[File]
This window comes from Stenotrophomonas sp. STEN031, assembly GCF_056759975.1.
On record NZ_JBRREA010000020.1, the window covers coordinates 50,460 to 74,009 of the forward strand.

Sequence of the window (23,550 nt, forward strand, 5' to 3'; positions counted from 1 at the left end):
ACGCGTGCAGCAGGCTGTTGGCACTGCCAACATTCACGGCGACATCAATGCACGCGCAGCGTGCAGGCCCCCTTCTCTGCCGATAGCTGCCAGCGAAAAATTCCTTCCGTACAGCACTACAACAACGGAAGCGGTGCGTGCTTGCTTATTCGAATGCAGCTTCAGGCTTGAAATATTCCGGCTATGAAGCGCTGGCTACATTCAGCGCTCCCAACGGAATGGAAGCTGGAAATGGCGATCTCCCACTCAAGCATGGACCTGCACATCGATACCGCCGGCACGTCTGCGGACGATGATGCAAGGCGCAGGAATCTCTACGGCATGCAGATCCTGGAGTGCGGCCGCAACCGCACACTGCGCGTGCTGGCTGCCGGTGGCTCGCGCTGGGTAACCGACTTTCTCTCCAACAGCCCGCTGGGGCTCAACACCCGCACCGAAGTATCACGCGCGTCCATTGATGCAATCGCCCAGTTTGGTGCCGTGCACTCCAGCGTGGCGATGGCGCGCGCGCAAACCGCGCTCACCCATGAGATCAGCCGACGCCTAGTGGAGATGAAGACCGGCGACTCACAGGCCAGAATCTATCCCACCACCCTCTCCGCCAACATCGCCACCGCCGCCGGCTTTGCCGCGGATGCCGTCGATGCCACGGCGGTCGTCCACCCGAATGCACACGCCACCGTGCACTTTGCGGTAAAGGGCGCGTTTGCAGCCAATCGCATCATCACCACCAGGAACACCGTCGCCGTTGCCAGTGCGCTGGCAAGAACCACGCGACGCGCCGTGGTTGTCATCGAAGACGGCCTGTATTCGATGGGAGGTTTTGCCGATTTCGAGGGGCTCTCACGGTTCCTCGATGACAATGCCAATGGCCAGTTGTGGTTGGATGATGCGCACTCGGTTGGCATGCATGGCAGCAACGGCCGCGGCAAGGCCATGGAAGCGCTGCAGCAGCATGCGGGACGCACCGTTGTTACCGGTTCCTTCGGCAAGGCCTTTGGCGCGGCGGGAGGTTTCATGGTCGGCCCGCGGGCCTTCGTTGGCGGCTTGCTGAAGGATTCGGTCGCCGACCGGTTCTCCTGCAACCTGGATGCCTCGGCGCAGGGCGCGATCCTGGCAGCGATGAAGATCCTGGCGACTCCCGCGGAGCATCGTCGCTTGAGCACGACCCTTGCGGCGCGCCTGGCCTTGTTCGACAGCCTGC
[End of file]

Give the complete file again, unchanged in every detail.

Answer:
This window comes from Stenotrophomonas sp. STEN031, assembly GCF_056759975.1.
On record NZ_JBRREA010000020.1, the window covers coordinates 50,460 to 74,009 of the forward strand.

Sequence of the window (23,550 nt, forward strand, 5' to 3'; positions counted from 1 at the left end):
ACGCGTGCAGCAGGCTGTTGGCACTGCCAACATTCACGGCGACATCAATGCACGCGCAGCGTGCAGGCCCCCTTCTCTGCCGATAGCTGCCAGCGAAAAATTCCTTCCGTACAGCACTACAACAACGGAAGCGGTGCGTGCTTGCTTATTCGAATGCAGCTTCAGGCTTGAAATATTCCGGCTATGAAGCGCTGGCTACATTCAGCGCTCCCAACGGAATGGAAGCTGGAAATGGCGATCTCCCACTCAAGCATGGACCTGCACATCGATACCGCCGGCACGTCTGCGGACGATGATGCAAGGCGCAGGAATCTCTACGGCATGCAGATCCTGGAGTGCGGCCGCAACCGCACACTGCGCGTGCTGGCTGCCGGTGGCTCGCGCTGGGTAACCGACTTTCTCTCCAACAGCCCGCTGGGGCTCAACACCCGCACCGAAGTATCACGCGCGTCCATTGATGCAATCGCCCAGTTTGGTGCCGTGCACTCCAGCGTGGCGATGGCGCGCGCGCAAACCGCGCTCACCCATGAGATCAGCCGACGCCTAGTGGAGATGAAGACCGGCGACTCACAGGCCAGAATCTATCCCACCACCCTCTCCGCCAACATCGCCACCGCCGCCGGCTTTGCCGCGGATGCCGTCGATGCCACGGCGGTCGTCCACCCGAATGCACACGCCACCGTGCACTTTGCGGTAAAGGGCGCGTTTGCAGCCAATCGCATCATCACCACCAGGAACACCGTCGCCGTTGCCAGTGCGCTGGCAAGAACCACGCGACGCGCCGTGGTTGTCATCGAAGACGGCCTGTATTCGATGGGAGGTTTTGCCGATTTCGAGGGGCTCTCACGGTTCCTCGATGACAATGCCAATGGCCAGTTGTGGTTGGATGATGCGCACTCGGTTGGCATGCATGGCAGCAACGGCCGCGGCAAGGCCATGGAAGCGCTGCAGCAGCATGCGGGACGCACCGTTGTTACCGGTTCCTTCGGCAAGGCCTTTGGCGCGGCGGGAGGTTTCATGGTCGGCCCGCGGGCCTTCGTTGGCGGCTTGCTGAAGGATTCGGTCGCCGACCGGTTCTCCTGCAACCTGGATGCCTCGGCGCAGGGCGCGATCCTGGCAGCGATGAAGATCCTGGCGACTCCCGCGGAGCATCGTCGCTTGAGCACGACCCTTGCGGCGCGCCTGGCCTTGTTCGACAGCCTGC